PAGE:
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Op-Ed: Boeing Laments Mounting Losses By Indian Operators

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Op-Ed: Boeing Laments Mounting Losses By Indian Operators

Op-Ed: Boeing Laments Mounting Losses By Indian Operators
December 28
10:14 2018

It’s not every day that a senior executive of major aircraft manufacturer advises airline operators on their business strategy – what to do and what not to do! But a few days back, during his brief stop-over at New Delhi, Dinesh Keskar, the Senior Vice-President for Asia-Pacific and India sales at Boeing Commercial Airplanes, just did that.

“Double-digit growth, coupled with losses, is what I am concerned about. I will forego 2% to 3% growth for making money rather than filling up my airplane at rock-bottom prices and never making money,” stated Keskar during Boeing’s market outlook presentation in New Delhi.

Air India 777-300ER. (Credits: Jeremy Dwyer-Lindgren)

It may be noted that every Indian airline has been bleeding for the last 3-4 quarters due to many factors, including high crude prices and a weak rupee, but the situation got accentuated due to the competitive offering of cheap but unviable airfares.

In doling out his musings, Keskar may also be giving vent to his own worries about the Indian orders not fructifying as per plans.

Photo: PRNewsfoto/Boeing

This could be a matter of serious concerns for the world’s largest airframe maker as after being pushed behind by its traditional rival Airbus, was looking to catch up in the next 5-10 years (short-medium term) while its traditional customers in India, such as Jet Airways, Air India and SpiceJet were bouncing back and looking good enough to have an extended good run.

But last few miserly quarterly earnings reports from all its faithful customers could play spoiler. And Boeing’s customers here appear to be in for long haul financial quagmire, which may impact their ability to take deliveries as per schedule despite book-orders.

Boeing’s Counsel Reflects


Since 2005, when a new breed of LCCs came into the scenario in India, with focus on better operational efficiency and more seats to cater to burgeoning but extremely cost-conscious Indian travelers, Airbus had taken a lead over Boeing with its fuel-efficient A320 single-aisle 180 seat configurations.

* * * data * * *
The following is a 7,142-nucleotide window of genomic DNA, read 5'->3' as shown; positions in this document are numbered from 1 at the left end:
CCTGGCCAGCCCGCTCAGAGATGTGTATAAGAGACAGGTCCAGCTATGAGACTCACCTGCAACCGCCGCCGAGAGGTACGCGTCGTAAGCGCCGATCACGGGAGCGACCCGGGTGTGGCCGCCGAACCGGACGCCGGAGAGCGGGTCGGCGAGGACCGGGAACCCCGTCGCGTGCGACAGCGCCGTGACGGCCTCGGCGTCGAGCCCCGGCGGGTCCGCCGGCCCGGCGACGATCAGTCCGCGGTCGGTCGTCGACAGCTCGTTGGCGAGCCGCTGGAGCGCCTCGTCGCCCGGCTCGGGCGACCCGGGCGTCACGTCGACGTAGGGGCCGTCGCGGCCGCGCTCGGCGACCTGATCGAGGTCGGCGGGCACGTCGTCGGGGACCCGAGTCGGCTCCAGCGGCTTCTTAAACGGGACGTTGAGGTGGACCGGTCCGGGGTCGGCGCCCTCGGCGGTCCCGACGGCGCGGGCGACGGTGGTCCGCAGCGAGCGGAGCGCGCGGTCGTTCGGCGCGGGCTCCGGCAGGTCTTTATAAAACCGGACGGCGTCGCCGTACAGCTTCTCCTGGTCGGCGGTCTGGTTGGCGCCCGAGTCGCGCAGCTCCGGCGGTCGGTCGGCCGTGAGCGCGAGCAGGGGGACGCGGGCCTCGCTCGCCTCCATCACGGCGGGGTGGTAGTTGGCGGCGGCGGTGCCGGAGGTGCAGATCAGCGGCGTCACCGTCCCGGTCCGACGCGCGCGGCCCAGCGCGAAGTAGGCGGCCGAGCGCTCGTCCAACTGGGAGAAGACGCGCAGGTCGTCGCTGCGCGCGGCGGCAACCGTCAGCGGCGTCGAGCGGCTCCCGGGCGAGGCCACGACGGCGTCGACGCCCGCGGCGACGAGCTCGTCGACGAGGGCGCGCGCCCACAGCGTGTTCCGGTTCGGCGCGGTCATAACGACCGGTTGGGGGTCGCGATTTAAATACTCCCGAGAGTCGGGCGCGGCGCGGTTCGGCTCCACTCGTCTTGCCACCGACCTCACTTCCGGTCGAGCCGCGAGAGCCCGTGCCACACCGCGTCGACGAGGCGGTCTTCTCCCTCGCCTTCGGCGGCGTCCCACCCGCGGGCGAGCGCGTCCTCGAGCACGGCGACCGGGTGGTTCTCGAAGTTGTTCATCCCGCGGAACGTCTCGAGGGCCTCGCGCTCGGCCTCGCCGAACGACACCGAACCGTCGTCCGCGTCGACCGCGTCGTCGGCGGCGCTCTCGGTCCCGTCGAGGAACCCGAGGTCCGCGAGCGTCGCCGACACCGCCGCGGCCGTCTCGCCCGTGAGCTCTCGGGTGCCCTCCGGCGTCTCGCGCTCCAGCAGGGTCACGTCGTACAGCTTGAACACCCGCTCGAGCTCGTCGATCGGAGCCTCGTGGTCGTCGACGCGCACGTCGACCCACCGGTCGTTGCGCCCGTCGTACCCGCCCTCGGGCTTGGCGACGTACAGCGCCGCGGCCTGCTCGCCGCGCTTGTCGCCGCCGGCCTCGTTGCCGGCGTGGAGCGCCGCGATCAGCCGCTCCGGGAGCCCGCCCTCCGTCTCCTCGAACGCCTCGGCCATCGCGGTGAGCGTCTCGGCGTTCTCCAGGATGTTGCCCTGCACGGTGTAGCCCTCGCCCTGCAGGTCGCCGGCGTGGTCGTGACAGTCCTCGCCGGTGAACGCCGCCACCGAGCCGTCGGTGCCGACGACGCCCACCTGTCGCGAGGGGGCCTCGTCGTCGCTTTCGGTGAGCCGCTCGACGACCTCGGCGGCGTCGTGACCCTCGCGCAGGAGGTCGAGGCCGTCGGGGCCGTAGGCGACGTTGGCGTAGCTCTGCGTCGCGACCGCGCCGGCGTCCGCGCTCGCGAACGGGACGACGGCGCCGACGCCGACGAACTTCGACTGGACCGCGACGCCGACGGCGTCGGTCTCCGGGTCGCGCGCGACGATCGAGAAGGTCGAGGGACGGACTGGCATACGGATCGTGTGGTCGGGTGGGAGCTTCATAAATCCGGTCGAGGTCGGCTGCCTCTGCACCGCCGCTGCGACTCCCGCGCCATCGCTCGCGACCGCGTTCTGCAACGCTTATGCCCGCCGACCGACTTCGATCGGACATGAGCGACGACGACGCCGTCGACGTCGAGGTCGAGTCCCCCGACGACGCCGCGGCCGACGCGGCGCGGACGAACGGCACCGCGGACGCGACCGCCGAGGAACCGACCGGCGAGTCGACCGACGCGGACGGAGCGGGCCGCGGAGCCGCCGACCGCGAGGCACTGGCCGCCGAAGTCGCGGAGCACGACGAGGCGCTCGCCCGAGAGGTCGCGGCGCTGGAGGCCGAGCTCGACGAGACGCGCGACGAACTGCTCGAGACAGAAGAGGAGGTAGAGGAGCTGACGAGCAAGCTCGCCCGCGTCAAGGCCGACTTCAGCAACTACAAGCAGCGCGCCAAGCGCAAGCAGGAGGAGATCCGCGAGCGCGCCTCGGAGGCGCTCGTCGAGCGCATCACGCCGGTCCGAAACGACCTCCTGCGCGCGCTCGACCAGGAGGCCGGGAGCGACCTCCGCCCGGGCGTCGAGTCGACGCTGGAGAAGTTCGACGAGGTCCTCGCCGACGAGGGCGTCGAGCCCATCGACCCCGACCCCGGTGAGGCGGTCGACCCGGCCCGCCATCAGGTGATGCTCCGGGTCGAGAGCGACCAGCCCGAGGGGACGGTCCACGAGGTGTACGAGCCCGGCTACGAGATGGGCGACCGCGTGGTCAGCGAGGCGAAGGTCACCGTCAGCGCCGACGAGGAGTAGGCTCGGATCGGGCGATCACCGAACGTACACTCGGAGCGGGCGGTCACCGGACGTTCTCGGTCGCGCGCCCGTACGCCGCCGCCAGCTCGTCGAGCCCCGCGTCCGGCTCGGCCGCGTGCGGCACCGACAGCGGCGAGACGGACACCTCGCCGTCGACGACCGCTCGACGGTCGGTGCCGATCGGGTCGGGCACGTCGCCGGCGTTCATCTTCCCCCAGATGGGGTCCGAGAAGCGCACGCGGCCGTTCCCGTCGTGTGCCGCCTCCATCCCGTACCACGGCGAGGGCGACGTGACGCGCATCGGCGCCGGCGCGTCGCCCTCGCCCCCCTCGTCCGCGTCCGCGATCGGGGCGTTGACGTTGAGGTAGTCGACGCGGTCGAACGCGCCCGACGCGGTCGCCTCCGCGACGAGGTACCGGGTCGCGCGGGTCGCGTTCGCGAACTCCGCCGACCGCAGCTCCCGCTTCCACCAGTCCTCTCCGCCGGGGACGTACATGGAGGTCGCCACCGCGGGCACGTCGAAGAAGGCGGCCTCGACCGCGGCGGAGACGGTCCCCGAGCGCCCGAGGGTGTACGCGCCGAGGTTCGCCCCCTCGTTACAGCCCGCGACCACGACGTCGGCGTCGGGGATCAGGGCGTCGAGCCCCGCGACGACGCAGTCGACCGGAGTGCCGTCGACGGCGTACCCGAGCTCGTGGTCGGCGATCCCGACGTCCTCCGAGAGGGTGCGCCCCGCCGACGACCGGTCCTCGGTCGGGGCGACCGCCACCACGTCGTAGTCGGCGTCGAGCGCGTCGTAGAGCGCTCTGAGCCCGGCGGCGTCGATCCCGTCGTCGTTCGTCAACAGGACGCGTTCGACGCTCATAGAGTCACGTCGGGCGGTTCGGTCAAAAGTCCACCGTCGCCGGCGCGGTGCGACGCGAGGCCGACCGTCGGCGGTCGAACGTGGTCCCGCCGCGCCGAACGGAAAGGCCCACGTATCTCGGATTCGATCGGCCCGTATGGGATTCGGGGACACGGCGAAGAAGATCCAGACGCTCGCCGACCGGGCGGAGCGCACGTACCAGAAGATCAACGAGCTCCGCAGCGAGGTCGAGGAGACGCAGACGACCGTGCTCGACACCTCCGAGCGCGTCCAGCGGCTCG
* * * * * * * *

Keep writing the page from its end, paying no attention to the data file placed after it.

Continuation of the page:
The European maker had also doled out liberal payment terms to lure in more operators to its fold. And as luck would have it, it gained significantly with the dramatic rise of IndiGo Airlines while one of Boeing’s prime customer and one-time leader in the Indian sky ‘Kingfisher Airlines’ nosedived.

Photo: Konstantin von Wedelstaedt

The fact that Rakesh Gangwal, one of the two promoters of IndiGo had enjoyed excellent relations with Boeing since his days as CEO of US Airways in the late 90s, when the company had handed the biggest order ever for an American airlines to Airbus, also helped the latter regain a strong footing in the Indian sky.

Currently, in India, out of the approximately total 710 operational commercial aircraft, 615 are jet class planes, while the rest are turboprops.

Airbus accounts for 357 of jet aircraft (58%), while Boeing counts for 258.

But if one is to add the number of turbo-powered aircraft, the count for Airbus goes up, as an overwhelming majority of them are ATR turboprops, which is a 50/50 joint venture between Airbus and Italian manufacturer Leonardo.

On international long-haul front, however, Boeing is the preferred deployment.

Photo: Sean d’Silva

And with sizeable order flowing from Jet Airways (75 Boeing 737 MAX 8s), SpiceJet (107 Boeing 737-800s), Vistara (6 Boeing 787-9 Dreamliners), and its oldest customer, the national carrier Air India, pressing hard for fleet expansion, together with its worthy answer to A320neo (which has been plagued by reports of serious and frequent engine snarls) in the form of 737NG, things have been looking quite good for Boeing.

But with all of its prospective customers bleeding heavily due to excessive focus on gaining market share at any cost while offering unsustainable cheap airfare, the future may not be as promising as expected.

Nonetheless, Boeing sees a larger number of future aircraft orders from India than Airbus.

While Boeing estimates that India will need around 1,750 new passenger and cargo aircraft over the next two decades, Boeing has forecasted that Indian airlines will add up to 2,300 new planes worth USD $320 billion by 2037. Certainly, Boeing sees a brighter opportunity in Indian sky.

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A Global Review of Commercial Flight since 1994: the leading Commercial Aviation publication in North America and 35 nations worldwide. Based in Miami, Florida.

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